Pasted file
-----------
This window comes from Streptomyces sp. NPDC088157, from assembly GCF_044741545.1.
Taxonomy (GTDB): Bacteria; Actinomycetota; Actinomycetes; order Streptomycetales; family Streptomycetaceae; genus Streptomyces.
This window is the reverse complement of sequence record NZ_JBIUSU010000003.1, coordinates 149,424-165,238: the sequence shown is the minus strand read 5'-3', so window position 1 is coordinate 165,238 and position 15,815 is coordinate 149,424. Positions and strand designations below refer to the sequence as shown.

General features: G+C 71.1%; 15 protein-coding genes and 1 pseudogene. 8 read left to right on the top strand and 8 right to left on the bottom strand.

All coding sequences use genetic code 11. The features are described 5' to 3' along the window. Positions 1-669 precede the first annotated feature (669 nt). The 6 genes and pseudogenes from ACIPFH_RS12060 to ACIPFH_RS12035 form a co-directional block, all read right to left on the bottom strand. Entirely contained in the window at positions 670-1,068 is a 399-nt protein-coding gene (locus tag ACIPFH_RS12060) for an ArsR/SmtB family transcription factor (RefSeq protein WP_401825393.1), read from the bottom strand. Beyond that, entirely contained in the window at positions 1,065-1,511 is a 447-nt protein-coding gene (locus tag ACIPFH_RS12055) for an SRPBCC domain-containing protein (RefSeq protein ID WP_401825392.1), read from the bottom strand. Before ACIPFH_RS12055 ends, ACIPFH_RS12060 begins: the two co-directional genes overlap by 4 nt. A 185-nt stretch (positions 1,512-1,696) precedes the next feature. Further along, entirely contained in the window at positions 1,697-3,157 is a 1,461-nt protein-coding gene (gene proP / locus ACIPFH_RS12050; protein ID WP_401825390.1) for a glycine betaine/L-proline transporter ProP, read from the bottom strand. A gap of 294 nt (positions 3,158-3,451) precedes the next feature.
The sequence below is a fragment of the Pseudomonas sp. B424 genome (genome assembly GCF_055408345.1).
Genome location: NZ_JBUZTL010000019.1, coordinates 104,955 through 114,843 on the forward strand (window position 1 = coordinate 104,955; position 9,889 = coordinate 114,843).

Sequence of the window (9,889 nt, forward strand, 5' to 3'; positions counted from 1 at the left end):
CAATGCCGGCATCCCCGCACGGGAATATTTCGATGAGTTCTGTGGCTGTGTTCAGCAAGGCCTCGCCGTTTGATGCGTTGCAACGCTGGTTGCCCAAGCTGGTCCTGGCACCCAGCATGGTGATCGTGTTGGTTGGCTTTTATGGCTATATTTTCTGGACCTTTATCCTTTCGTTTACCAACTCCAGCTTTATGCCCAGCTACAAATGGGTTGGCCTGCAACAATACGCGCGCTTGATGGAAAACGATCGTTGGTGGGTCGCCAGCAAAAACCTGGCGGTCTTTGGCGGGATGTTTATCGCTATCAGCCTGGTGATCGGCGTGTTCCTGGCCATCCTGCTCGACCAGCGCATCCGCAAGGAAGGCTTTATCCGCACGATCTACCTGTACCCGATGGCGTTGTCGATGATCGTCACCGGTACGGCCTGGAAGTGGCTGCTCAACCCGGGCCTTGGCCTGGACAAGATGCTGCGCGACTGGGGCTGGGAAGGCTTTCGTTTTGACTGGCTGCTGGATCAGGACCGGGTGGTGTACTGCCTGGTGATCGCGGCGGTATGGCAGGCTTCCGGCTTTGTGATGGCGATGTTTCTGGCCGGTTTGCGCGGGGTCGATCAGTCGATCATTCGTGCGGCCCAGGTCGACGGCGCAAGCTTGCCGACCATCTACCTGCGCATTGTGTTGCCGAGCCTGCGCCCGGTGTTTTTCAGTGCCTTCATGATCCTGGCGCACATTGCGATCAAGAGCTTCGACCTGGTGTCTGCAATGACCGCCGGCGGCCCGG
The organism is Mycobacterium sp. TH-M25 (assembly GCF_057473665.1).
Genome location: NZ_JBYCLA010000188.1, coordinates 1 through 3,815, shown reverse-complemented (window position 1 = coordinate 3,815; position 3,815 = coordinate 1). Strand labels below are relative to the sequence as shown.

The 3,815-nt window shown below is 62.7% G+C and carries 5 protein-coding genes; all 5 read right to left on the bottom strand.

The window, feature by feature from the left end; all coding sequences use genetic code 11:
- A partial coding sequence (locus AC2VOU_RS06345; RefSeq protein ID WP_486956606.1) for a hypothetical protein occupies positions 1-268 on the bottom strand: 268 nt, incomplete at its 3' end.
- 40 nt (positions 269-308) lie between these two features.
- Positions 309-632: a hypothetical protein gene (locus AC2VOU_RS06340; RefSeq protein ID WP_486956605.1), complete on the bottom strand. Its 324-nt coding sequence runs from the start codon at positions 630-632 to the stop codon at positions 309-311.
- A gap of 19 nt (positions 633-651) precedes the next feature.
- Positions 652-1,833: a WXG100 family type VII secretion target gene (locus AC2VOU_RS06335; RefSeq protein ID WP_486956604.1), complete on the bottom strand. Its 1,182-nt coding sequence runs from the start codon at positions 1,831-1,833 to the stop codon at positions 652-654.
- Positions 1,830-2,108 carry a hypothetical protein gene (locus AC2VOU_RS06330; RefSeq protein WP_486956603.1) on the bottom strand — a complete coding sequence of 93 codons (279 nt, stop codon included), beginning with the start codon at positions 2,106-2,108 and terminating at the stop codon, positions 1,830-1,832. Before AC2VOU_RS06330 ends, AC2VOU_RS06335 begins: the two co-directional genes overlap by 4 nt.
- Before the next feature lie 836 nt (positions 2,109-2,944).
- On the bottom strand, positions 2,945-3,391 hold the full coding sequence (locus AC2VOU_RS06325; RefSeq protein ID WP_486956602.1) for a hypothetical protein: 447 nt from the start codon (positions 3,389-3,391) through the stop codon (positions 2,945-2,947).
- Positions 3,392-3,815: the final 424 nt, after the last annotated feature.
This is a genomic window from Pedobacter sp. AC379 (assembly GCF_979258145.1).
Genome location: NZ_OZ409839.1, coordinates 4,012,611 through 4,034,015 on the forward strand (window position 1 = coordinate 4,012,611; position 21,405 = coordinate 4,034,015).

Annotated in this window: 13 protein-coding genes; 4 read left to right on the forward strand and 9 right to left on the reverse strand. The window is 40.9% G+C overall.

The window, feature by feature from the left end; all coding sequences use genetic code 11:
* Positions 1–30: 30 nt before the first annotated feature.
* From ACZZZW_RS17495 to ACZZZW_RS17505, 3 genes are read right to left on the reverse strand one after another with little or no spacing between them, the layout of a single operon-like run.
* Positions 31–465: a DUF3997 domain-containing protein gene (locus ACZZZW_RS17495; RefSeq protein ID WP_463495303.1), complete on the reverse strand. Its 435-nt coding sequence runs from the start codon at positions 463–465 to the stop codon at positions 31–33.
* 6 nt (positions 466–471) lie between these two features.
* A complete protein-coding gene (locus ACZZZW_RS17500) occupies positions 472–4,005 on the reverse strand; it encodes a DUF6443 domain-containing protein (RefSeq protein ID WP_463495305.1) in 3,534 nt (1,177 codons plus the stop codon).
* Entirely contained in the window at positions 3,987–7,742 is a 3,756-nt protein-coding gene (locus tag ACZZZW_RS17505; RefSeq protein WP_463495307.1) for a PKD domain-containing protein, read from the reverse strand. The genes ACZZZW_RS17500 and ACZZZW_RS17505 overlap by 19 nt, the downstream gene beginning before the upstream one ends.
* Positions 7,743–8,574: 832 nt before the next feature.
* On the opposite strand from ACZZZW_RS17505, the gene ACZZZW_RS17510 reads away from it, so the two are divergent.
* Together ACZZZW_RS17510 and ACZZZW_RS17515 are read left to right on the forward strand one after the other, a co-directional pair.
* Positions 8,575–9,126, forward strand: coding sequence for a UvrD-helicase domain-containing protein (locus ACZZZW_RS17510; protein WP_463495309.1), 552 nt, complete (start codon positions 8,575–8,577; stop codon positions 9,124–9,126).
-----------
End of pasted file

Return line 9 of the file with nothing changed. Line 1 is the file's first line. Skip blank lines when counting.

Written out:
CAATGCCGGCATCCCCGCACGGGAATATTTCGATGAGTTCTGTGGCTGTGTTCAGCAAGGCCTCGCCGTTTGATGCGTTGCAACGCTGGTTGCCCAAGCTGGTCCTGGCACCCAGCATGGTGATCGTGTTGGTTGGCTTTTATGGCTATATTTTCTGGACCTTTATCCTTTCGTTTACCAACTCCAGCTTTATGCCCAGCTACAAATGGGTTGGCCTGCAACAATACGCGCGCTTGATGGAAAACGATCGTTGGTGGGTCGCCAGCAAAAACCTGGCGGTCTTTGGCGGGATGTTTATCGCTATCAGCCTGGTGATCGGCGTGTTCCTGGCCATCCTGCTCGACCAGCGCATCCGCAAGGAAGGCTTTATCCGCACGATCTACCTGTACCCGATGGCGTTGTCGATGATCGTCACCGGTACGGCCTGGAAGTGGCTGCTCAACCCGGGCCTTGGCCTGGACAAGATGCTGCGCGACTGGGGCTGGGAAGGCTTTCGTTTTGACTGGCTGCTGGATCAGGACCGGGTGGTGTACTGCCTGGTGATCGCGGCGGTATGGCAGGCTTCCGGCTTTGTGATGGCGATGTTTCTGGCCGGTTTGCGCGGGGTCGATCAGTCGATCATTCGTGCGGCCCAGGTCGACGGCGCAAGCTTGCCGACCATCTACCTGCGCATTGTGTTGCCGAGCCTGCGCCCGGTGTTTTTCAGTGCCTTCATGATCCTGGCGCACATTGCGATCAAGAGCTTCGACCTGGTGTCTGCAATGACCGCCGGCGGCCCGG